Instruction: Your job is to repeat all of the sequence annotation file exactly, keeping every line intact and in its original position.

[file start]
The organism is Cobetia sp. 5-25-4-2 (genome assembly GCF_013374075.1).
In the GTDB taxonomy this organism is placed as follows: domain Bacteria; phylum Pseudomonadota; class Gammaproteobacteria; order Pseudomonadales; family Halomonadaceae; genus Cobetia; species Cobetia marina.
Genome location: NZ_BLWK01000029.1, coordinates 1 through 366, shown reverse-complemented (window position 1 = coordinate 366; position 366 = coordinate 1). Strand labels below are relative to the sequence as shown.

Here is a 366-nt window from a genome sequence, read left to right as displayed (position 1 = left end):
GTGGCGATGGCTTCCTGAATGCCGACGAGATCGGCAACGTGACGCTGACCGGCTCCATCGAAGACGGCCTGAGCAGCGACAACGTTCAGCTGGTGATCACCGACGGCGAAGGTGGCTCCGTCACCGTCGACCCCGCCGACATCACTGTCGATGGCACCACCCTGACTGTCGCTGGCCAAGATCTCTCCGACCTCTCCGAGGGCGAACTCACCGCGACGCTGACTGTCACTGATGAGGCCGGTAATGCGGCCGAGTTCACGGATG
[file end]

The organism is Cobetia sp. 5-25-4-2 (genome assembly GCF_013374075.1).
In the GTDB taxonomy this organism is placed as follows: domain Bacteria; phylum Pseudomonadota; class Gammaproteobacteria; order Pseudomonadales; family Halomonadaceae; genus Cobetia; species Cobetia marina.
Genome location: NZ_BLWK01000029.1, coordinates 1 through 366, shown reverse-complemented (window position 1 = coordinate 366; position 366 = coordinate 1). Strand labels below are relative to the sequence as shown.

Here is a 366-nt window from a genome sequence, read left to right as displayed (position 1 = left end):
GTGGCGATGGCTTCCTGAATGCCGACGAGATCGGCAACGTGACGCTGACCGGCTCCATCGAAGACGGCCTGAGCAGCGACAACGTTCAGCTGGTGATCACCGACGGCGAAGGTGGCTCCGTCACCGTCGACCCCGCCGACATCACTGTCGATGGCACCACCCTGACTGTCGCTGGCCAAGATCTCTCCGACCTCTCCGAGGGCGAACTCACCGCGACGCTGACTGTCACTGATGAGGCCGGTAATGCGGCCGAGTTCACGGATG